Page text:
1 Microgrids Designing Their Role in the Smart Grid Steve Pullins, President September 2012
2 2 What is a Microgrid? A microgrid is a group of interconnected loads and distributed energy resources within clearly defined electrical boundaries that acts as a single controllable entity with respect to the grid. A microgrid can connect and disconnect from the grid to enable it to operate in both grid-connected or island mode. DOE Microgrid Exchange Group, October 2010 Rooftop PV Solar Many new things to manage! Utility-scale Energy Storage Switches & Power Electronics Microturbine There are federal and state incentives and tax credits for microgrids. Energy Storage Ground PV SolarArray PHEVs Distributed Generation Home Energy System
3 3 Beach Cities Microgrid Project $15.2M project in Borrego Springs, 4.5 MW, 500 customers, 0.6 MW PV, heavy irrigation, 120 o F summer heat Funding: Sempra $4.2M, DOE $7.5M, CEC $2.8M, others ~$0.8M Involves Integration of five (5) technologies: Distributed Energy Resource (DER) and VAr management FeederAutomationSystem Technologies (FAST) Advanced Energy Storage (AES) Microgrid Controller & OMS/DMS Price Driven Load Mgmt (PDLM) Operations Testing for Optimization Scenarios First stage operational: Q3 2011, Final stage: Q Business Case and Multiple Microgrid Implementation Plan
4 4??? What to expect in the future THE CASE FOR MICROGRIDS
5 5 Electric and Gas Price Trends We can expect electric rates to increase 7% by 2020 and 15% by We can expect natural gas rates to increase 56% by 2020 and 89% by Source: DOE EIA Annual Energy Outlook 2010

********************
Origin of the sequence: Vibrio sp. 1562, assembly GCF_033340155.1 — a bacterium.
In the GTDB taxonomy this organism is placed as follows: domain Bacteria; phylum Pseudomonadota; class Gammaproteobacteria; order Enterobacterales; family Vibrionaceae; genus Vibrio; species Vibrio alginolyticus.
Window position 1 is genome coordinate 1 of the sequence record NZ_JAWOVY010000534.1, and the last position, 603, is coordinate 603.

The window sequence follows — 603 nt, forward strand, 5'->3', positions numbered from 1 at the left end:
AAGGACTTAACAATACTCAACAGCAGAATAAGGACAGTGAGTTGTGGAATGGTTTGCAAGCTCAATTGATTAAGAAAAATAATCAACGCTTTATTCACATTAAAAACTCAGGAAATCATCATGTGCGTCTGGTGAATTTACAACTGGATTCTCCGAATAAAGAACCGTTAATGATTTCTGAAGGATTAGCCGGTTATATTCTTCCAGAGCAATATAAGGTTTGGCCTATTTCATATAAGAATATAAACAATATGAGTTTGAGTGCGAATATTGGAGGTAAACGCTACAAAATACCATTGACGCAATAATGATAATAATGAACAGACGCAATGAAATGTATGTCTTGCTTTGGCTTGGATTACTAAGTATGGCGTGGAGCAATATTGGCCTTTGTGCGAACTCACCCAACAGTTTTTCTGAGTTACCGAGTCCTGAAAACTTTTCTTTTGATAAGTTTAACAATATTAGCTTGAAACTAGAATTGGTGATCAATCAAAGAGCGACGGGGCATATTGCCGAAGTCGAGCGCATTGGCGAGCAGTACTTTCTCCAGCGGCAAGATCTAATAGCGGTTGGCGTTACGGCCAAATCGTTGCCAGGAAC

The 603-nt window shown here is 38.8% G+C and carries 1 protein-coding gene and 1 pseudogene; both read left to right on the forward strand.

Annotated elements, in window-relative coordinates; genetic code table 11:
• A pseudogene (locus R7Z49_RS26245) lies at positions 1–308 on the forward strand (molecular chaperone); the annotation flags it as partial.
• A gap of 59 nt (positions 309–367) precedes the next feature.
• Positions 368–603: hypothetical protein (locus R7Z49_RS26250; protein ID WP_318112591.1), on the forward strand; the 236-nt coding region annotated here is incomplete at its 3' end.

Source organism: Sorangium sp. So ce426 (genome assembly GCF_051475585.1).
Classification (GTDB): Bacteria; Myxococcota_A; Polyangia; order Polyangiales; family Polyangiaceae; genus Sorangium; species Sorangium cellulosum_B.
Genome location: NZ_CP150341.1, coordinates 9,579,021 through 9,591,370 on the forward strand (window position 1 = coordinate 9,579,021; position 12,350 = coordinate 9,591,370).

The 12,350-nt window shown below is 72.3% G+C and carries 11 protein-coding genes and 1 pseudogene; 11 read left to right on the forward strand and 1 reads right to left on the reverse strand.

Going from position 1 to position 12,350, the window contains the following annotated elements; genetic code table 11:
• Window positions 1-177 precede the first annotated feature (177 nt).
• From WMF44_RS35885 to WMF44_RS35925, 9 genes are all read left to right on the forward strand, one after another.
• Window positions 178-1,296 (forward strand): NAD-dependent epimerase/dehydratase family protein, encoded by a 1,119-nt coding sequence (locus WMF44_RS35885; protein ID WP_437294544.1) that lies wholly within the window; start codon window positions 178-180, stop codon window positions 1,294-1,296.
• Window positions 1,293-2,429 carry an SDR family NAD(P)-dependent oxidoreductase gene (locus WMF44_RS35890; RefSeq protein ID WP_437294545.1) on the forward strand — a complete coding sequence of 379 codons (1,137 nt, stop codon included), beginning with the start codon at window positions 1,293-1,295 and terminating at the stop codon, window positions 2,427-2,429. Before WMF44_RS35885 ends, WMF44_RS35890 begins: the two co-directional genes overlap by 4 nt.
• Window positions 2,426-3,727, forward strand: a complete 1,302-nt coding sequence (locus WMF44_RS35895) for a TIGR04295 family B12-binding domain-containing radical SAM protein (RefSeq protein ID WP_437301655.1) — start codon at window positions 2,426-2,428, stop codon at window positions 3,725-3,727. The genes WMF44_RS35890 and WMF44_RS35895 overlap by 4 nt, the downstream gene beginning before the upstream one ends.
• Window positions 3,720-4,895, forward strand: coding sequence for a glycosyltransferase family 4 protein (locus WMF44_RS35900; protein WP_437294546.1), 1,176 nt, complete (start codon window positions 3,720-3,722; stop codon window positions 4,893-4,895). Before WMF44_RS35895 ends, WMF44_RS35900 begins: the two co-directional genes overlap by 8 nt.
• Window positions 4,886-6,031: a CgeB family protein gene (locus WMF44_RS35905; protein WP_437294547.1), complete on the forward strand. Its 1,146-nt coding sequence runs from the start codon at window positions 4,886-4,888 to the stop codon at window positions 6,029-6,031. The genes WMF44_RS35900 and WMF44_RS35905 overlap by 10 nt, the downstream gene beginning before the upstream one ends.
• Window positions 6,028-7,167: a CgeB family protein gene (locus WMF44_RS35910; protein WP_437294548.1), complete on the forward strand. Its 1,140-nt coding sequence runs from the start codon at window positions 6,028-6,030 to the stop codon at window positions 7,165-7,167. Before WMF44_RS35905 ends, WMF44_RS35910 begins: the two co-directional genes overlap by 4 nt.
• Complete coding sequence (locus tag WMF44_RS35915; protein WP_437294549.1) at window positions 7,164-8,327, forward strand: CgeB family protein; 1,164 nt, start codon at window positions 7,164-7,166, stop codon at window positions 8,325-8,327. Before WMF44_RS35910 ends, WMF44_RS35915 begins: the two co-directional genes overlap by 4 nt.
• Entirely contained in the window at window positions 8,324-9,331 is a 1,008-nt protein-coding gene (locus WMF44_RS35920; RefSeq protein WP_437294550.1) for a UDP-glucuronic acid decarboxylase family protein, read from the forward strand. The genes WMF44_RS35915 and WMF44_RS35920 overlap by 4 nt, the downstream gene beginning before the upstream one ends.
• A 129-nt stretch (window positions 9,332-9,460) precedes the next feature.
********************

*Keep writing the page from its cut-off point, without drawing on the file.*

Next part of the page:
6 6 Electric System Reliability System Average Inter rruption Durat tion Index (min nutes) Outage Duration (SAIDI)* At 106 minutes, US businesses lose $80B to $150B per year in revenues due to electricity outages *Reports on previous year s data Sources: Lawrence Berkeley National Lab, IEEE 1366, EIA data, EPRI
7 7 From the 20th to the 21st Century 25 M residential solar Generation Transmission 45% 43% 17,342 units 164,000 miles Distribution 34% 3 million mi Consumer Systems <1% 12.3 M DG 1 M PHEV/PEV 10 M PHEV/PEV 50 M PHEV/PEV 2 M architectural wind 5 M building solar 500 wind parks 50 solar parks 5,000 distributed wind 5,000 utility solar 100,000 Buildings as PP Continued increase in Prices increasing, in some regions Changeover to more and Consumer energy intensity faster than gasoline at the pump more digital loads choices
8 8 Renewables Growth (2004* 2008) Renewables Global Status Report 2009 Update (145 countries reporting) * Baseline Bonn Renewables Conference 2004 Grid connected PV now 13GW 600% increase Wind now 121GW 250% increase Total from all renewables now 280GW 75% increase Includes large increase in small hydro, geothermal, & biomass generation Solar heating now 145 GWth 200% increase Biodiesel production now 12B liters/yr 600% increase Ethanol production now 67B liters/yr 200% increase Annual renewables investment in new capacity now $120B/year 400% increase
9 Business As Usual Results 9
10 10 Trend in Central Station Generation 52.0% Average Generation Asset tutili Utilization Factor 50.0% 48.0% 46.0% 44.0% 42.0% 40.0% 0% Source: EIA Electric Power Annual 2008 Why would we think this will work tomorrow?
11 11 Simple Math To support consumption of 1 MW: Requires central station production of ~1.2 MW Line losses, transformation losses, congestion losses Requires central station installation of ~2.2 MW Average fleet capacity factor ~45% Requires distributed production of ~1 MW Requires distributed installation of ~1.4 MW
12 12 Design and engineering CONSIDERATIONS
13 13 Microgrid vs Traditional Supplier Roles Table 3, Assessing Power Supply: Environment and Energy Efficiency, Perfect Power Institute, July 2012